The British Virgin Islands (BVI) is a particularly popular jurisdiction for incorporating joint venture vehicles. The principal statute governing the formation and operation of a BVI business company is the Business Companies Act 2004 (the BC Act). The BC Act is a modern and flexible companies statute.
The principal corporate documents are the joint venture agreement (JVA) and the memorandum and articles of association of the BVI company (M&A). There are particular provisions of the JVA that must be in the M&A under BVI law. These provisions relate to: (i) the rights attaching to the authorised shares of the company; (ii) provisions in respect of company procedures such as notice and quorum requirements for shareholder meetings; (iii) the election of directors; and (iv) restrictions on the powers of the directors to carry on the business of the company (being items requiring super majority director approval or shareholder approval).
The M&A are a public document registered with the Registrar of Corporate Affairs of the British Virgin Islands. Sometimes shareholders’ agreements are incorporated by reference into the M&A. While the position is not free from doubt, the view exists that this reference is not effective and that the shareholders’ agreement would not be incorporated in the M&A as a consequence of such reference. Rather, to the extent that the shareholders’ agreement deals with matters that are governed by the M&A, then the provisions need to be expressly set out in the M&A.
It is important to avoid inconsistencies between the JVA and the M&A. Further, a JVA only binds the parties to the agreement, whereas the M&A binds all relevant parties.
The M&A will necessarily be governed by BVI law. Consequently, it is advised that the governing law of the JVA be the laws of the BVI to avoid the risk of having a decision in the foreign court on the JVA which contradicts the decision of the BVI courts.
Under BVI law, consideration for the issue of shares can be in any form and shares may be issued with or without par value. It is not uncommon for at least one party to a JVA to contribute non-cash consideration to the BVI company. Section 48 of the BC Act requires the directors to value this non-cash consideration.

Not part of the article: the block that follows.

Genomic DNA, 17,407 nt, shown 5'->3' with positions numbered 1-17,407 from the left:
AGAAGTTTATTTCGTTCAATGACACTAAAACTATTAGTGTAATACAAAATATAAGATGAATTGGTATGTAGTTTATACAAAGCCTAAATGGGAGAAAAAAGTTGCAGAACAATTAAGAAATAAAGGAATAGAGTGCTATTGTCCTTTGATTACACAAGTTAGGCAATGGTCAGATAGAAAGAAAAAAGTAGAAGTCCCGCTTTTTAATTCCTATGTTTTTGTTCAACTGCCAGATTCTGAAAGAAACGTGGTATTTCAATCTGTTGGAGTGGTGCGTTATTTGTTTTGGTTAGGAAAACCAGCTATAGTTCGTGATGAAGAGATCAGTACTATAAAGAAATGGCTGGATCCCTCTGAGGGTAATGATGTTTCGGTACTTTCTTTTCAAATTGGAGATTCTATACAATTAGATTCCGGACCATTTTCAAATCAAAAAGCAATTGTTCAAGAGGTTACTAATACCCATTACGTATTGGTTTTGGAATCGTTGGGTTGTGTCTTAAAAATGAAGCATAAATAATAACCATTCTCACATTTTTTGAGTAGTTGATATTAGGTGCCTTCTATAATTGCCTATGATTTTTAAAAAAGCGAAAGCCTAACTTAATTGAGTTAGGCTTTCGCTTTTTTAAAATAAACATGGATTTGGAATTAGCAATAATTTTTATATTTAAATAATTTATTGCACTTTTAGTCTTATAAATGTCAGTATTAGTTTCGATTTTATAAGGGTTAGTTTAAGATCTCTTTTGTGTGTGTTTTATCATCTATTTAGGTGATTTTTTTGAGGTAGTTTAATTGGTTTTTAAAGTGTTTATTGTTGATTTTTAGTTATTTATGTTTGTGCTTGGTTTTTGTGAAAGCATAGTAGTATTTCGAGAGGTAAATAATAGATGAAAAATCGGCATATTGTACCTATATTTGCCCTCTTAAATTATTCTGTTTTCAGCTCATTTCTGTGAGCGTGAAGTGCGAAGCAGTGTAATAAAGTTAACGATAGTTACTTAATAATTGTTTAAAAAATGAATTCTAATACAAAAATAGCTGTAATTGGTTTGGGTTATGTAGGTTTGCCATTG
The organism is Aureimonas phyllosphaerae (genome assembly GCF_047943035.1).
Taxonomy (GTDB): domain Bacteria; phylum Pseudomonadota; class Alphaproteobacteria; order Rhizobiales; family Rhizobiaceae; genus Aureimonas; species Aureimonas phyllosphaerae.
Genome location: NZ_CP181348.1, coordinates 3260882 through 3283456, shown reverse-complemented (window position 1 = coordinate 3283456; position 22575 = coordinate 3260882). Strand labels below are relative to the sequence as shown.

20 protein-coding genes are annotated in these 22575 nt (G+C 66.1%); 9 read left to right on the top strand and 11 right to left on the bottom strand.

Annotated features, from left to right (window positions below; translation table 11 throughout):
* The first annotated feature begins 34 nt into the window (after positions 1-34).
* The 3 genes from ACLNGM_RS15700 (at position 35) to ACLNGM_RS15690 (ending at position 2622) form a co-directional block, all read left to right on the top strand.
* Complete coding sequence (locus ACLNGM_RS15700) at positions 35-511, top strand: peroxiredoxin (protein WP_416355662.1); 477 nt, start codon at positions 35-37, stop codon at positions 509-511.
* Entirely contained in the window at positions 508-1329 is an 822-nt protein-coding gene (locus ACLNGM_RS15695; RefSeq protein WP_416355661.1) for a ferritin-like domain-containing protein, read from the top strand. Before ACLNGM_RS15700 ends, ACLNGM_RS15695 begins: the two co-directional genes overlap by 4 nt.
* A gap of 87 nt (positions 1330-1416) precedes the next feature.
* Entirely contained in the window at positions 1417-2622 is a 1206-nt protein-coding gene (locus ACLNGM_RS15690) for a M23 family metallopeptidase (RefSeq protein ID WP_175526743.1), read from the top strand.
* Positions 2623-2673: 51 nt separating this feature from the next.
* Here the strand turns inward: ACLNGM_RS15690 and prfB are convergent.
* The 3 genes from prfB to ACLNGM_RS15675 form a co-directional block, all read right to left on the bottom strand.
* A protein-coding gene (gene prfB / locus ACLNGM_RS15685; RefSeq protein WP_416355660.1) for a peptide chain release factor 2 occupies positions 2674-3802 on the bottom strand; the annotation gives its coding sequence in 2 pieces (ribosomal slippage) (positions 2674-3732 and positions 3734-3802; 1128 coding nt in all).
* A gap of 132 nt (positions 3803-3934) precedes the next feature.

The BC Act provides for different share classes. It is recommended that separate shares classes are utilised when seeking to cater for matters such as the right to appoint directors and also to avoid naming shareholders in the M&A.
All power to manage a BVI company is allocated to the directors, unless otherwise allocated to the shareholders pursuant to the BC Act or the M&A. Any purported attempt in the M&A to allocate such power to a third party (and not as a sub-delegation of power by the directors or shareholders) is likely unenforceable.
Section 120(4) of the BC Act allows a director of a company that is carrying out a joint venture between the shareholders, to, when exercising powers or performing duties as a director in connection with carrying out a joint venture, if expressly permitted to do so by the M&A, act in a manner which he believes is in the best interests of a shareholder or shareholders, even though it may not be in the best interests of the company.
Under the BC Act, the payment of distributions is subject to a statutory solvency test encompassing both cash-flow solvency and balance sheet solvency. Parties should seek legal advice if the JV provides that payment of distributions to shareholders will be restricted as this may be an improper fetter on the statutory discretion of the directors to declare and pay dividends.
Breach of Joint Venture Agreement
It could be a term of a deal that shares may be forfeited as a consequence of a breach of the JVA. Forfeiture is not a known BVI corporate law concept other than in connection with failing to pay up less than fully paid shares under the BC Act. Alternatively, the shares of the defaulting party could be redeemable at the option of the company for a nominal amount or an option (along with a power of attorney) available to the non-defaulting shareholder(s) to purchase the defaulting shareholder’s shares for a nominal amount in the event of a breach of the agreement. BVI law advice should be taken to ensure that any such forfeiture does not constitute a penalty.
Why Choose the BVI
The BVI offers neutrality, as none of the joint venture parties will hold particular influence. Tax neutrality is another benefit: there is no corporation, capital gains, wealth, or any other tax applicable to a business company; and they are specifically exempted from income tax.
Rule of law is often a consideration for parties seeking to ensure that the law will be disinterestedly and consistently enforced. The BVI’s legal system is founded on English law and provides a neutral and secure legal environment. The Judicial Committee of the Privy Council in the United Kingdom is the highest court for any review.
This article was originally published by Legal Business.